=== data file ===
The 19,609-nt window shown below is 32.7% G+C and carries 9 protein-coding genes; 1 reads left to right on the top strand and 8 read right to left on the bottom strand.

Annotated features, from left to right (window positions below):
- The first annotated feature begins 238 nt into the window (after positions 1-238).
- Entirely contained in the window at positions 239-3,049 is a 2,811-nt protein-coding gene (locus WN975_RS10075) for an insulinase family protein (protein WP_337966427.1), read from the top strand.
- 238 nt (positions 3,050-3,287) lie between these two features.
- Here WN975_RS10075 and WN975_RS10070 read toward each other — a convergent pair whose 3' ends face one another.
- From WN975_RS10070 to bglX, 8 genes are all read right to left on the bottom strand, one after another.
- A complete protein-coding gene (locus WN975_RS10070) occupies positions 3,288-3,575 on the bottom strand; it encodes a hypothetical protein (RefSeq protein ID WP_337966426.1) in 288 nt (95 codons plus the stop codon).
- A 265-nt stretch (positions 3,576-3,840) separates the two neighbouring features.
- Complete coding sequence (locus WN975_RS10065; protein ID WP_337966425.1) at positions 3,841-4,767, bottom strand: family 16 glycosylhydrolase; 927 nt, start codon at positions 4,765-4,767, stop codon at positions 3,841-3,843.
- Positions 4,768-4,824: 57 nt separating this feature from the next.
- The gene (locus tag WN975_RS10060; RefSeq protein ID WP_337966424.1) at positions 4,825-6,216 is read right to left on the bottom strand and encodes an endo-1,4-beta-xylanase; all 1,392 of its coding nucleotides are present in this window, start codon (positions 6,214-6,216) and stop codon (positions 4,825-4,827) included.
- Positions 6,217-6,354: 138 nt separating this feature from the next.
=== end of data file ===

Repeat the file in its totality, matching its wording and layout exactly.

The 19,609-nt window shown below is 32.7% G+C and carries 9 protein-coding genes; 1 reads left to right on the top strand and 8 read right to left on the bottom strand.

Annotated features, from left to right (window positions below):
- The first annotated feature begins 238 nt into the window (after positions 1-238).
- Entirely contained in the window at positions 239-3,049 is a 2,811-nt protein-coding gene (locus WN975_RS10075) for an insulinase family protein (protein WP_337966427.1), read from the top strand.
- 238 nt (positions 3,050-3,287) lie between these two features.
- Here WN975_RS10075 and WN975_RS10070 read toward each other — a convergent pair whose 3' ends face one another.
- From WN975_RS10070 to bglX, 8 genes are all read right to left on the bottom strand, one after another.
- A complete protein-coding gene (locus WN975_RS10070) occupies positions 3,288-3,575 on the bottom strand; it encodes a hypothetical protein (RefSeq protein ID WP_337966426.1) in 288 nt (95 codons plus the stop codon).
- A 265-nt stretch (positions 3,576-3,840) separates the two neighbouring features.
- Complete coding sequence (locus WN975_RS10065; protein ID WP_337966425.1) at positions 3,841-4,767, bottom strand: family 16 glycosylhydrolase; 927 nt, start codon at positions 4,765-4,767, stop codon at positions 3,841-3,843.
- Positions 4,768-4,824: 57 nt separating this feature from the next.
- The gene (locus tag WN975_RS10060; RefSeq protein ID WP_337966424.1) at positions 4,825-6,216 is read right to left on the bottom strand and encodes an endo-1,4-beta-xylanase; all 1,392 of its coding nucleotides are present in this window, start codon (positions 6,214-6,216) and stop codon (positions 4,825-4,827) included.
- Positions 6,217-6,354: 138 nt separating this feature from the next.